Trilateral Air Defense Exercise Launches Malabar 2015

Story Number: NNS151017-03Release Date: 10/17/2015 2:01:00 PM
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By Mass Communication Specialist 2nd Class Danica M. Sirmans, USS Theodore Roosevelt (CVN 71) Public Affairs

BAY OF BENGAL (NNS) -- Naval forces and liaisons from India, Japan and United States begin Exercise Malabar 2015, Oct. 16, through air defense collaboration.

The featured cooperation consists of aircraft carrier USS Theodore Roosevelt (CVN 71), Carrier Airwing (CVW) 1, Ticonderoga-class guided-missile cruiser USS Normandy (CG 60) and Indian frigate INS Shivalik (F 47).

Exercise Malabar is an annual event designed to enhance naval cooperation through engagement with India and Japan while demonstrating U.S. Naval presence in the Indo-Asia region.

"We launched aircraft from TR to simulate scenarios to exercise the Indian's self-defense," said Lt. Sean McDonnell, Normandy's air defense officer. "[It] supports the overall Malabar exercise by sharing how we control aircraft and learning how the Indian navy controls their aircraft. We're up on the same voice circuit, so it's a nice opportunity to collaborate and compare and contrast our procedures. We've sent liaison officers to the Indian vessels and welcomed their officers aboard our vessels as well to observe and learn."

McDonnell embarked TR as a liaison officer to the Normandy to help facilitate the coordination.

"My captain's responsibility is air defense of the strike group," he said. "I pass along the word from the strike group to help coordinate between the needs of the strike group and that of my commanding officer."

Capt. Scott Robertson, Normandy's commanding officer, welcomed liaison officers from both Malabar participants aboard and was pleased with the collaboration so far.

"I've been very impressed by the professionalism and maritime skill of our Indian and Japanese navy partners, and the Normandy crew is enjoying this unique opportunity," said Robertson. "The [air defense portion] kicked off a great first underway day for the Malabar exercise. The purpose of this particular [exercise] was to build familiarity and appreciation for the capabilities each of the participating navies brings to the modern air defense environment with a special emphasis on control of fighter aircraft."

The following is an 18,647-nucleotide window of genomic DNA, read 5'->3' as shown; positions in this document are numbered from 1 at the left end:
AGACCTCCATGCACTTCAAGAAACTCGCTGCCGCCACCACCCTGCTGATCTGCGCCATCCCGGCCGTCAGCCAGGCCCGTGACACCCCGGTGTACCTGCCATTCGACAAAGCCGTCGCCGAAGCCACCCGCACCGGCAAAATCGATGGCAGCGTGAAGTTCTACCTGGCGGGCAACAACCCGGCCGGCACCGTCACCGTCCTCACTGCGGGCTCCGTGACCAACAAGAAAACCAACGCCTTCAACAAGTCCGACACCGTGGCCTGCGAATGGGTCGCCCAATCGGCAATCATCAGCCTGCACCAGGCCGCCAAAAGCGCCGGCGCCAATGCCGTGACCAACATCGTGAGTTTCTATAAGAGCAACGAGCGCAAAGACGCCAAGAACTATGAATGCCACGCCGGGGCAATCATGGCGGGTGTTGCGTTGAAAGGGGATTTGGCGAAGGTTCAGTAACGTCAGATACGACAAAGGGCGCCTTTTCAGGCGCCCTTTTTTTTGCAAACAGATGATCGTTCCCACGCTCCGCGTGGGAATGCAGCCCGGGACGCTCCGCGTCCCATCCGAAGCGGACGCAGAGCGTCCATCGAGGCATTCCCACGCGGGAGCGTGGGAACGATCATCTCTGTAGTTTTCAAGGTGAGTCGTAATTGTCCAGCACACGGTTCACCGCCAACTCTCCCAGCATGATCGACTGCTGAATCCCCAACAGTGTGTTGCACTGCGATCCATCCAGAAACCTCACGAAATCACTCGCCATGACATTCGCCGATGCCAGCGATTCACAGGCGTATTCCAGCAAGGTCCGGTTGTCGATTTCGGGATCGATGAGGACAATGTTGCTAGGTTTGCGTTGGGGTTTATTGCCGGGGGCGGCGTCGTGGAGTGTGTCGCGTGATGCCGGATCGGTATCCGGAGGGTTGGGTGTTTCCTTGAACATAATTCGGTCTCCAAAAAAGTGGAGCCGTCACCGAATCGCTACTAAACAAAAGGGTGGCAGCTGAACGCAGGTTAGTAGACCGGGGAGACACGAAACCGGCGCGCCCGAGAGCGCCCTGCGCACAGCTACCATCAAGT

The exercise allowed for hand-in-hand, shared communication to learn from each other.

"... As overall observers to manage the exercise ...," said Normandy's Senior Chief Fire Controlman Jeremiah Lawrence. "... we learned a lot about the willingness to learn from our partner nations and they performed excellently under the guidance of the tasking at hand."

Planning for the exercise began long before any of the partners embarked to the other's vessels. Lt. Cmdr. Erin Ceschini, Carrier Strike Group 12's future plans and staff meteorological and oceanographic officer, started coordination in July via video teleconferencing.

"We've got a lot of different events planned," said Ceschini, "We have air defense exercises, search and rescue, anti-submarine warfare events with Indian and U.S. submarines, along with a dry hook up with an Indian oiler and a war-at-sea exercise.

"This exercise is a big deal to the Indian, Japanese and U.S. navies," said Ceschini. "We are three democratic countries that are working together to strengthen our military relationships as well as the relationships between our nations. The success of these exercises is important especially considering the effort, planning and resources put into this exercise for these great navies to work together."

Malabar is a continuing series of complex, high-end war fighting exercises conducted to advance multi-national maritime relationships and mutual security. It will include collaboration between Theodore Roosevelt, Normandy, Freedom-class littoral combat ship USS Fort Worth (LCS 3), Los Angeles-class submarine USS City of Corpus Christi (SSN 705), Japanese Maritime Self-Defense Force Akizuki-class destroyer JS Fuyuzuki (DD 118), Indian Navy Deepak-class fleet tanker INS Shakti (A 57), Brahmaputra-class guided missile frigate INS Betwa (F 39), Rajput-class destroyer INS Ravijay (D 55), Sindhughosh-class diesel-electric submarine INS Sindhuraj (S 57) and INS Shivalik.

Theodore Roosevelt is operating in the U.S. 7th Fleet area of operations as part of a worldwide deployment en route to its new homeport in San Diego to complete a three-carrier homeport shift.

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Officers from Indian navy, Japan Maritime Self Defense Force, and U.S. Navy meet for an executive officer's call in the wardroom of the littoral combat ship USS Fort Worth (LCS 3) as part of Exercise Malabar.
151013-N-MK881-022 CHENNAI, India (Oct. 13, 2015) Officers from Indian navy, Japan Maritime Self Defense Force, and U.S. Navy meet for an executive officer's call in the wardroom of the littoral combat ship USS Fort Worth (LCS 3) as part of Exercise Malabar. Currently on a 16-month rotational deployment in support of the Indo-Asia-Pacific Rebalance, Fort Worth is a fast and agile warship tailor-made to patrol the region's littorals and work hull-to-hull with partner navies, providing the U.S. 7th Fleet with the flexible capabilities it needs now and in the future. (U.S. Navy photo by Mass Communication Specialist 2nd Class Joe Bishop)
October 15, 2015
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